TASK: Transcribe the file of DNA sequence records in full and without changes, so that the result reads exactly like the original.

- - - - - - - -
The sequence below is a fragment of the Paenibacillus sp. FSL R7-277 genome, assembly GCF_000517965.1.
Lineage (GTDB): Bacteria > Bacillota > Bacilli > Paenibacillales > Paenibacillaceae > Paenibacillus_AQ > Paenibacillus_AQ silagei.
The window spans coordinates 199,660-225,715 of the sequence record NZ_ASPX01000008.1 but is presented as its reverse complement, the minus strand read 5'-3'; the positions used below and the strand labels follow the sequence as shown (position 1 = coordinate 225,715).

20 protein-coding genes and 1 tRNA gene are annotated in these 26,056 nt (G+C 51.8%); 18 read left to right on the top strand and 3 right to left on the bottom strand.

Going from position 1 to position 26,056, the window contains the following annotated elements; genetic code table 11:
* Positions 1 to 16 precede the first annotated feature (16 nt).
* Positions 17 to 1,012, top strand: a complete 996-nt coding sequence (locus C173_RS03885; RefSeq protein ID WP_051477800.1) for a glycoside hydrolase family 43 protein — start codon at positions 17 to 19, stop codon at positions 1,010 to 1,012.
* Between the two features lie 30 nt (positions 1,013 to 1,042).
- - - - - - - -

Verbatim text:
The sequence below is a fragment of the Paenibacillus sp. FSL R7-277 genome, assembly GCF_000517965.1.
Lineage (GTDB): Bacteria > Bacillota > Bacilli > Paenibacillales > Paenibacillaceae > Paenibacillus_AQ > Paenibacillus_AQ silagei.
The window spans coordinates 199,660-225,715 of the sequence record NZ_ASPX01000008.1 but is presented as its reverse complement, the minus strand read 5'-3'; the positions used below and the strand labels follow the sequence as shown (position 1 = coordinate 225,715).

20 protein-coding genes and 1 tRNA gene are annotated in these 26,056 nt (G+C 51.8%); 18 read left to right on the top strand and 3 right to left on the bottom strand.

Going from position 1 to position 26,056, the window contains the following annotated elements; genetic code table 11:
* Positions 1 to 16 precede the first annotated feature (16 nt).
* Positions 17 to 1,012, top strand: a complete 996-nt coding sequence (locus C173_RS03885; RefSeq protein ID WP_051477800.1) for a glycoside hydrolase family 43 protein — start codon at positions 17 to 19, stop codon at positions 1,010 to 1,012.
* Between the two features lie 30 nt (positions 1,013 to 1,042).